Then there’s “concerning,” which used to mean exclusively “about” or “involving.” Out of nowhere, it has come to mean “troubling.” For that meaning, we used to say “is a cause for concern.” Also, there were adjectives that served nicely as synonyms, besides “troubling”: “disturbing,” “worrisome,” “anxiety-provoking,” “distressing.” Each of these words has a gradation of meaning that seems lost in the newly prevalent “concerning.”
There’s another word whose evolution I feel fully justified in resisting. Today, people use “disinterested” as a synonym for “uninterested.” It isn’t just that nothing is gained by making two related words mean the same thing. When I was growing up, “disinterested” had the useful notion of “objective,” as in, “His view of the current crop of candidates is disinterested.” It indicated someone who could stand back and make an objective appraisal. But it felt less cold than “objective,” somehow suggesting they were still human.
I pay a price for this finickiness. When the word “concerning” pops into my head as I’m trying to express a thought, I get all tongue-tied because I can’t come up with “disturbing” or a more apt synonym. If “worrisome” comes to mind, I realize it sounds old-fashioned, so I can’t say that, either. While I’m wrestling with my vocabulary demons, the discussion has moved on and I don’t get to speak my mind.
I also pay a price as an immigrant from England. I’ve adopted most American vocabulary, spellings and pronunciations. I say the “a” in tomato as in “may,” even though it appalls our UK visitors, rather than as in “ah,” which sounds pretentious to American ears. But I still can’t say “gotten.” (The past participle form in England is plain “got.”) I grew up believing “gotten” was a really low form of speech, tantamount in effect, if not intent, to swearing. But it’s hard to get through life without the past participle of an everyday word.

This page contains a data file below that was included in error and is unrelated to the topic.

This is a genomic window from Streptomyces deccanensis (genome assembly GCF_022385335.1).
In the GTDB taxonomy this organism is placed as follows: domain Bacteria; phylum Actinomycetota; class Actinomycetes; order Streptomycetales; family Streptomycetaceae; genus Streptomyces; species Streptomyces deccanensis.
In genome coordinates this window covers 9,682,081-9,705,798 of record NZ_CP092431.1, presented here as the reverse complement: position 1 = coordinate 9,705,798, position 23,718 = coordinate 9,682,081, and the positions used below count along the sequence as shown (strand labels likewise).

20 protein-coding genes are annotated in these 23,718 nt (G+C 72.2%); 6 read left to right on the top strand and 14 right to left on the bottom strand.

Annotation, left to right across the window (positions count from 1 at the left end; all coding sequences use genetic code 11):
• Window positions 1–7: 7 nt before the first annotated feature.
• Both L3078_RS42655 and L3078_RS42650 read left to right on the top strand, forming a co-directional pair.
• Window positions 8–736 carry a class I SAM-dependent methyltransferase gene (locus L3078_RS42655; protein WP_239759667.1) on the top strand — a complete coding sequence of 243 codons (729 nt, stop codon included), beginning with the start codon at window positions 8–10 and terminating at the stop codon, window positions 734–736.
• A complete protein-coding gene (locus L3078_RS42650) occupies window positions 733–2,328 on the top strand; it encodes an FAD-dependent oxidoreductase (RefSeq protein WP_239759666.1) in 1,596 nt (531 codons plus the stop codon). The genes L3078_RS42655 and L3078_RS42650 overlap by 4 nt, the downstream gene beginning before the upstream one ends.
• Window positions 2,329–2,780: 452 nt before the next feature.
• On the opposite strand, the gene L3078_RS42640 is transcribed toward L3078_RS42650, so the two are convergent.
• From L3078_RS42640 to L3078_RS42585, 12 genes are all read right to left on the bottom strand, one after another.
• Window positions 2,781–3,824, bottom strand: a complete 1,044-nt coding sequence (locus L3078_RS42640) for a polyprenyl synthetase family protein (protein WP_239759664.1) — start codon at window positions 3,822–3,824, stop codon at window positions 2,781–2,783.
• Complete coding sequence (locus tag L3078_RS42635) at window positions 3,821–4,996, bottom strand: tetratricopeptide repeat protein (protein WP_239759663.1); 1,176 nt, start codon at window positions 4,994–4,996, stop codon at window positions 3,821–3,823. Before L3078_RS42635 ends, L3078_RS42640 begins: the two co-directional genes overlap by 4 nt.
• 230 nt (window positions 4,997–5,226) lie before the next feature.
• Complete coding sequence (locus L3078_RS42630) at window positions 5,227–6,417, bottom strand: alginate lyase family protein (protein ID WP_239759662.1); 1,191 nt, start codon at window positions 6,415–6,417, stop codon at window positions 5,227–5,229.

I’m not completely stuck in my ways. Albeit reluctantly, I’ve adopted “they” for the third person singular to overcome the language’s inherent masculine bias. (“He or she” is tiresome.) I now use “access” as a verb, even though it was only a noun when I was growing up, because as a verb it saves me excess verbiage. Sometimes my verbal conservatism has been wrong-headed. I have a painful memory of arriving in America as a high school student and insisting on saying “Negro” at the very moment the word had become anathema to Americans.
So, what’s to be gained in criticizing new uses of old words? Language is ever evolving. It’s my problem, not the language’s. What matters is communication, right?
Except that is the problem: communication. If we blithely follow changes in the meanings of words, we risk letting language think for us instead of the language enabling us to speak for ourselves. How the zeitgeist’s words can manipulate us is the subject of George Orwell’s sadly timeless essay, “Politics and the English Language.” When we allow ourselves to be parrots of other people’s vocabulary, we become receptacles of their thoughts and stop letting our own thoughts germinate. Hence, to over-simplify maybe a little, the spread of fascism and communism in Orwell’s day, and today in America, right-wing extremism and political correctness.
I will keep on refusing to echo new usages of old words before I’ve given them time to make sense to me. And whatever happens, I will reserve “disinterested” for a quality I admire: the willingness to maintain a kind of humane detachment in the midst of roiling controversy.
So long, y’all.